The conference fee will be 350 EUR (including lunches, coffee breaks, welcome reception and conference banquet, use of the hotel conference facilities and a sightseeing) if registered before the deadline of 2020.01.01. After that, late registration will only be possible, if any space is left. The fee then is 400 EUR. We strongly encourage early registration and flight booking. A reduced fee of 250 EUR is foreseen for Indian/SAARC scientists and a further reduced fee of 200 EUR is foreseen for students (PhD, master degrees).

Pre-conference school for local students:

A two-day school for local students (April 17-19), which introduces the conference topics, is planned.


There is the option of booking a few post-conference trips, including trekking in Nepal with Everest/Himalaya views, and a one-week excursion to Bhutan. These are not part of the conference, but are organized by external trekking agencies. Strict booking deadlines apply. More information is available here

Scientific Organizing Committee:

G. Beck (South Africa), K. Belczynski (Poland), M. Branchesi (Italy), M. Colpi (Italy), M. Elvis (US), A. Gopakumar (India), K. Holley-Bockelmann (US), A. Ingram (UK), S. Komossa (chair; Germany), J.-P. Lasota (France), R. Morganti (Netherlands), C. Mundell (UK), E. Palazzi (Italy), E. Pian (Italy), L. Piro (Italy), L. Rezzolla (Germany), G. Sivakoff (Canada), A. Tchekhovskoy (US), M. Trenti (Australia), D.R. Upadhyay (Tribhuvan Univ., Nepal), A. Veledina (Finland), A. Zdziarski (Poland), S.-N. Zhang (China) Local Organizing Committee S. Komossa (Bonn, Germany), E. Palazzi (INAF/OAS-Bologna, Italy), M. Trenti (Melbourne Univ., Australia), A. Zdziarski (chair, NCAC, Poland)

Contact nepal2020[AT]iasfbo[DOT]inaf[DOT]it

IWARA2021 - 10th International Workshop on Astronomy and Relativistic Astrophysics

Meeting Dates: 2021 Sep 5 - 11
Meeting Location: Mexico City, Mexico

The event is the tenth in a series of meetings gathering scientists working on astroparticle physics, cosmology, gravitation, nuclear physics, and related fields. As in previous years, the IWARA2021 meeting sessions will consist of invited and contributed talks, poster sessions, and will cover recent developments in the following topics:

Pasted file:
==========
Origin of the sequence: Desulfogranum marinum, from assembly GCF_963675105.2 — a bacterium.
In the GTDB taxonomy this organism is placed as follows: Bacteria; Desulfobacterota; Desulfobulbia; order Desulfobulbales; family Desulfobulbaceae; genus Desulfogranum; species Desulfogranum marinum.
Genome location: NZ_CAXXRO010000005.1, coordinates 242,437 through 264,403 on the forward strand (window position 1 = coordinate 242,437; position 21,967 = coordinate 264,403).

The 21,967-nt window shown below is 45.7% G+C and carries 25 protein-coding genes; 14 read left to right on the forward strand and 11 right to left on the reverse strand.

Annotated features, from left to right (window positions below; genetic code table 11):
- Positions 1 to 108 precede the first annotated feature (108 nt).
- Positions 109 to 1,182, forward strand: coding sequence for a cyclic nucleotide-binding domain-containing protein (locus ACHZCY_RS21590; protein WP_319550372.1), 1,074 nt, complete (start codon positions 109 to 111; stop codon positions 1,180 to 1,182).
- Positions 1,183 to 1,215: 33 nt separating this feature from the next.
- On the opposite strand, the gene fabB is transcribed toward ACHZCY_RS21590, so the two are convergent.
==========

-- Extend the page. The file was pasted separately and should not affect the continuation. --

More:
• New phenomena and new states of matter in the Universe
  • General relativity, gravitation, cosmology
  • New directions for general relativity: past, present and future of general relativity
  • FRW cosmologies
  • Cosmic microwave background radiation
  • First stars, hypernovae, and faint supernovae in the early Universe
  • Quantum gravity and quantum cosmology
  • Gravity and the unification of fundamental interactions
  • Supersymmetry and Inflation
  • String theory
  • White dwarfs, neutron stars and pulsars
  • Black hole physics and astrophysics
  • Gamma-ray emission in the Universe
  • High energy cosmic rays
  • Gravitational waves
  • Dark energy and dark matter
  • Strange matter and strange stars
  • Antimatter in the Universe
  • High-energy cosmic neutrinos
  • Blazars
  • Quantum chromodynamics, nuclear and particle physics and new states of matter in the Universe. Heavy ion collisions and the formation of the quark-gluon plasma in heavy ion collisions and in the first instants of the Universe
  • Strong magnetic fields in the Universe, strong magnetic fields in compact stars and in galaxies, ultra-strong magnetic fields in neutron star mergers, quark stars and magnetars, strong magnetic fields and the cosmic microwave background
  • Laboratories, observatories, telescopes and other experimental and observational facilities that will define the future directions of astrophysics, astronomy, cosmology, nuclear and astroparticle physics as well as the future of physics at the energy frontiers, and topics related to these.

For more information, please visit the workshop website.

Other Selected Astronomy, Physics and Space Science meetings

43rd Scientific Assembly of the Committee on Space Research (COSPAR) and Associated Events "COSPAR 2020"

Meeting Dates: 2020 August 15 - 23 [POSTPONED TO 2021 28 Jan - 4 Feb]
Meeting Location: Sydney, Australia

Selected Astronomy-related Technology (e.g., Instrumentation) Meetings


Selected Astronomy-related Physics, Computational, Data Analysis, Software or Statistics Meetings

Selected Space Science-related Education and Public Outreach Meetings


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Last modified: Monday, 14-Sep-2020 18:32:13 EDT